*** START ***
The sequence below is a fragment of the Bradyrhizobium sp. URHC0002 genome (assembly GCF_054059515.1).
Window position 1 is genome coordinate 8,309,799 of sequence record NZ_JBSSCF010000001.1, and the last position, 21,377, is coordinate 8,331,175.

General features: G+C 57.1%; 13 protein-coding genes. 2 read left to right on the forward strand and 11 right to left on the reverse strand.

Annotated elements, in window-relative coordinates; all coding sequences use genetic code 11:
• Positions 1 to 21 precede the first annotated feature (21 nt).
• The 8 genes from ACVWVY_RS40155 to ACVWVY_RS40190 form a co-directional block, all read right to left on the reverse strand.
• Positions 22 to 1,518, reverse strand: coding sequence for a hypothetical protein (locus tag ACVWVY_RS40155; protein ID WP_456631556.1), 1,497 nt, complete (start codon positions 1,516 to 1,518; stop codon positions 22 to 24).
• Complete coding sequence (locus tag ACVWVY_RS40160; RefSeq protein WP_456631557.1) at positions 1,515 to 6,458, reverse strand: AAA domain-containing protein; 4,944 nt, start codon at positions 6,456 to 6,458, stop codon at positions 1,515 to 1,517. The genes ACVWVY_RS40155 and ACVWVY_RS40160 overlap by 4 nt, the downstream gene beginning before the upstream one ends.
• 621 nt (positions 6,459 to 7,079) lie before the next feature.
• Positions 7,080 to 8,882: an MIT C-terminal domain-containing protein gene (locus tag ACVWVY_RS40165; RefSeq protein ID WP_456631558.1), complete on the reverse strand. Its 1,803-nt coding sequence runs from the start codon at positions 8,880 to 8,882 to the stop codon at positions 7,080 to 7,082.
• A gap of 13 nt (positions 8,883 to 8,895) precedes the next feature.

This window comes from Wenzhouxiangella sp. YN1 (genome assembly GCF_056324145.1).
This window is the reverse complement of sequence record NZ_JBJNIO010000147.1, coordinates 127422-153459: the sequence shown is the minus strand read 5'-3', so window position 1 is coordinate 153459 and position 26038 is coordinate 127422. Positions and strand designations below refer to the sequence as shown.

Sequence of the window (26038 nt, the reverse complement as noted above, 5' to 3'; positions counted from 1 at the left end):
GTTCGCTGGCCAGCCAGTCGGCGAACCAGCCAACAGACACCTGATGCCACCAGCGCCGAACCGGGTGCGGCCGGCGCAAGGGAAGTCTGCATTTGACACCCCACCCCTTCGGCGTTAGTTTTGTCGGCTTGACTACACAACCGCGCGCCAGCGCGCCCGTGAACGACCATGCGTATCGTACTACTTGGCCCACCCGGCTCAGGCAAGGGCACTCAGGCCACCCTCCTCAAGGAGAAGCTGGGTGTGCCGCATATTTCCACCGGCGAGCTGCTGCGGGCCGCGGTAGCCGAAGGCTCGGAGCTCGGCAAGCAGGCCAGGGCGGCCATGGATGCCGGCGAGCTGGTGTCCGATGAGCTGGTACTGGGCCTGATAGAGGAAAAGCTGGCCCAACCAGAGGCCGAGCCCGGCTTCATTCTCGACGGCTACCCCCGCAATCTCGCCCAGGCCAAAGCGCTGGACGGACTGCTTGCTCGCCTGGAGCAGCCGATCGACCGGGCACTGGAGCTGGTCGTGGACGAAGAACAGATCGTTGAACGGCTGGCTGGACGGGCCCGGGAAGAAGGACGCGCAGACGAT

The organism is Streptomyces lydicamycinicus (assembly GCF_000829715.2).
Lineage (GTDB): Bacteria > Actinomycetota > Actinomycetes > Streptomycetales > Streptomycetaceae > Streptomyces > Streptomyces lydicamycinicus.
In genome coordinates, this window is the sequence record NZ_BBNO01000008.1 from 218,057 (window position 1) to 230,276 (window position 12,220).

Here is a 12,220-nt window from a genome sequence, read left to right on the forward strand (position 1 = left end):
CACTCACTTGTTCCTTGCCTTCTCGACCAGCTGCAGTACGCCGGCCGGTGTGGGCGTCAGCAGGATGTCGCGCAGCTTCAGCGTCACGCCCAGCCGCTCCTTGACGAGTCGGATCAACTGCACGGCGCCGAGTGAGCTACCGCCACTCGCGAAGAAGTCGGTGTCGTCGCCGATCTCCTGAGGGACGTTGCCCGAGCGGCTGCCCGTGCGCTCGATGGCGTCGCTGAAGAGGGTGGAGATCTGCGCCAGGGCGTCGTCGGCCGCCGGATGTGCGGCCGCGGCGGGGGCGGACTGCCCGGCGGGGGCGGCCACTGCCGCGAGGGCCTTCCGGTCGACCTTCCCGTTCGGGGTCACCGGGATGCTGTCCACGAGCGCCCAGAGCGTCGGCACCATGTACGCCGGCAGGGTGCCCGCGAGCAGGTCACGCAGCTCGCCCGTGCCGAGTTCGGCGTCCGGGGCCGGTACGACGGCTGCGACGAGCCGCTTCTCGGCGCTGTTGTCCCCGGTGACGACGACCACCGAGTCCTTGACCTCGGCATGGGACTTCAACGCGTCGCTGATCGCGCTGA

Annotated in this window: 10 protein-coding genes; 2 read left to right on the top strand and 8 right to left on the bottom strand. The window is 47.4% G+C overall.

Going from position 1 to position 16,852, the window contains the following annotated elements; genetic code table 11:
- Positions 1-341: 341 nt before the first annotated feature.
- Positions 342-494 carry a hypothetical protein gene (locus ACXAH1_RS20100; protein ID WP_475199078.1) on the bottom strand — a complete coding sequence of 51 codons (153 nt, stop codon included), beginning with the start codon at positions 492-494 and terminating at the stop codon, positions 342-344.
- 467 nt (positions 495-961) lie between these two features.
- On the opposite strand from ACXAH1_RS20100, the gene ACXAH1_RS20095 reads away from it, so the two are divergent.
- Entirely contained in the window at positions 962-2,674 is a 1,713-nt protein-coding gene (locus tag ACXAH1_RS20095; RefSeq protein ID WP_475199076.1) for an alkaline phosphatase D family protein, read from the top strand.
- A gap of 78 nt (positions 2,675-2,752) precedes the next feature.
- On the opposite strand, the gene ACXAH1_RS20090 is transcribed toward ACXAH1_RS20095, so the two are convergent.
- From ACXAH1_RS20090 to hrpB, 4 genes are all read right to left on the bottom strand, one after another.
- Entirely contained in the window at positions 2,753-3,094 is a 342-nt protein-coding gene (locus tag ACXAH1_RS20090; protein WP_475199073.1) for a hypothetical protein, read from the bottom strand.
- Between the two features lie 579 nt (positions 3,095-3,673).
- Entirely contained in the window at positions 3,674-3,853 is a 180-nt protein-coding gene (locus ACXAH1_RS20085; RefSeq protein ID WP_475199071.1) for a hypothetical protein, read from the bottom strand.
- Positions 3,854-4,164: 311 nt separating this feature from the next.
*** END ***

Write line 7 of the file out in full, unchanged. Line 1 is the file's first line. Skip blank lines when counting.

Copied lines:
• Positions 22 to 1,518, reverse strand: coding sequence for a hypothetical protein (locus tag ACVWVY_RS40155; protein ID WP_456631556.1), 1,497 nt, complete (start codon positions 1,516 to 1,518; stop codon positions 22 to 24).